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I have been trying to find an environment that does not involve installing anything else on my mac for Lisp, as I will not be using it after I get the homework done (who know if I continue using it). I have tried to look but I can't find anything. Anybody know if it does have it, and how to use it within Emacs?

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You can just trash it afterwards, you know - it's not like a lisp would infect your mac and chew up the disk. None of the Mac Lisps that I know of require any kind of installation beyond "copy the app to wherever". –  molbdnilo Mar 8 '12 at 19:09

4 Answers 4

up vote 3 down vote accepted

You have a few options for one-click Lisp environments.

If you prefer an Emacs-based environment, check out LispBox. This actually installs a separate instance of Emacs, afaik, so you probably won't have your existing Emacs settings with it.

If you want to use your existing Emacs, SLIME is available both through quicklisp (which you really should be using) or through ELPA.

If you're ok with not having an Emacs environment, and you're not going to be using the language for long, look into LispWorks personal, which has a one-click environment installer in OS X.

If you were actually asking about Scheme (or could go for either Scheme or Common Lisp), take a look at Racket (not technically a Scheme, it actually has a lot of additional features, but they do support R5RS and have a fairly short list of unsupported R6RS features).

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Lispworks personal, is that common lisp? Edit: actually I got it. Thanks a lot for the links! –  Andy Mar 7 '12 at 21:17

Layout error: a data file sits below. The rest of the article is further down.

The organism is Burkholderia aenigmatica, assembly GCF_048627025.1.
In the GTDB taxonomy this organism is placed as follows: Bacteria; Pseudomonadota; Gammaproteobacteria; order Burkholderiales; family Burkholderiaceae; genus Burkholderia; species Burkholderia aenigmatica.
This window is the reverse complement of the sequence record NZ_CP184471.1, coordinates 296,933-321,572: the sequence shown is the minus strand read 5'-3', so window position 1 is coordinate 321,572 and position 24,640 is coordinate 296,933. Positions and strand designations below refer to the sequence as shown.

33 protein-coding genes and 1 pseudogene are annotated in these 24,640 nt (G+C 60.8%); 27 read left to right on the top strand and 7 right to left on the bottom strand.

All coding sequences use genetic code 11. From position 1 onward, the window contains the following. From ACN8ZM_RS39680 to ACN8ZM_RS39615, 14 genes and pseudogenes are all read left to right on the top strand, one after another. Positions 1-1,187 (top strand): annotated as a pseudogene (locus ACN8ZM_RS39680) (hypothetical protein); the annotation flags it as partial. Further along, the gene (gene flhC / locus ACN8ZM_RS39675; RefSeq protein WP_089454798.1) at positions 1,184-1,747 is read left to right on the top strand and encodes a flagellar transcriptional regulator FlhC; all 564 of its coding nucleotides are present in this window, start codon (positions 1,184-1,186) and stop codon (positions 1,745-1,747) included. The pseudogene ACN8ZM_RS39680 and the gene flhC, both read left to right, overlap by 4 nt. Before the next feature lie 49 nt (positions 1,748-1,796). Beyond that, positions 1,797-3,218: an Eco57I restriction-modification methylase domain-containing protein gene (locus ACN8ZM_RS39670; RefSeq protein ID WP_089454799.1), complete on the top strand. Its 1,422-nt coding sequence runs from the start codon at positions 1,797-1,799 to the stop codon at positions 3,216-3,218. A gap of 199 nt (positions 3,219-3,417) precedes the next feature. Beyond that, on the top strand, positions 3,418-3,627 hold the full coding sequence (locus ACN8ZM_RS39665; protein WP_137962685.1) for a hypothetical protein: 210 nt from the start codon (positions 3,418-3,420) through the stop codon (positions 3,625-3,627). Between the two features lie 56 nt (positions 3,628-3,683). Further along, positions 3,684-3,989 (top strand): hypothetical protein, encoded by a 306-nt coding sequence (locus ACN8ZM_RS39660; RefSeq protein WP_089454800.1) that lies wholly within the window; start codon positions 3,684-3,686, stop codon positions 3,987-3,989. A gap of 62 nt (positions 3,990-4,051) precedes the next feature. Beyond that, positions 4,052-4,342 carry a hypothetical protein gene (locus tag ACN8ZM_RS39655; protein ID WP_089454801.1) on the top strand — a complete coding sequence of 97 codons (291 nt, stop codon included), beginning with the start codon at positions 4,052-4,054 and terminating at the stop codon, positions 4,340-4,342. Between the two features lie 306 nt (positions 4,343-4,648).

Emacs Lisp is rather different from regular Lisp, so it's probably not directly useful for classes or self-study if your target is something like Scheme or Common Lisp. But yes, Emacs has its own Lisp interpreter (or rather, is its own Lisp interpreter). You might want to read up on the differences between Emacs elisp and other dialects / variants to determine whether it might suit your needs.

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Hmm, thanks a lot for the warning. I am learning common lisp –  Andy Mar 7 '12 at 20:59
If you (require 'cl)you will pull in some convenience macros for looping and flow control, simple string manipulation, etc which allow you to use a limited set of Common Lisp contructs, but it's hardly the full CLOS. You might be able to complete the first exercises with that, though. Serious Lisp users run a "real" Lisp interpreter as a subprocess; look for "inferior Lisp" in the manual, or in Google. –  tripleee Mar 7 '12 at 21:36
And you won't have lexical scoping, which will bite you in big and unexpected ways. –  JasonFruit Mar 12 '12 at 12:10

Clozure CL is a available for free from the Mac App Store

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Have you checked Ready Lisp ? Also have a look at here.

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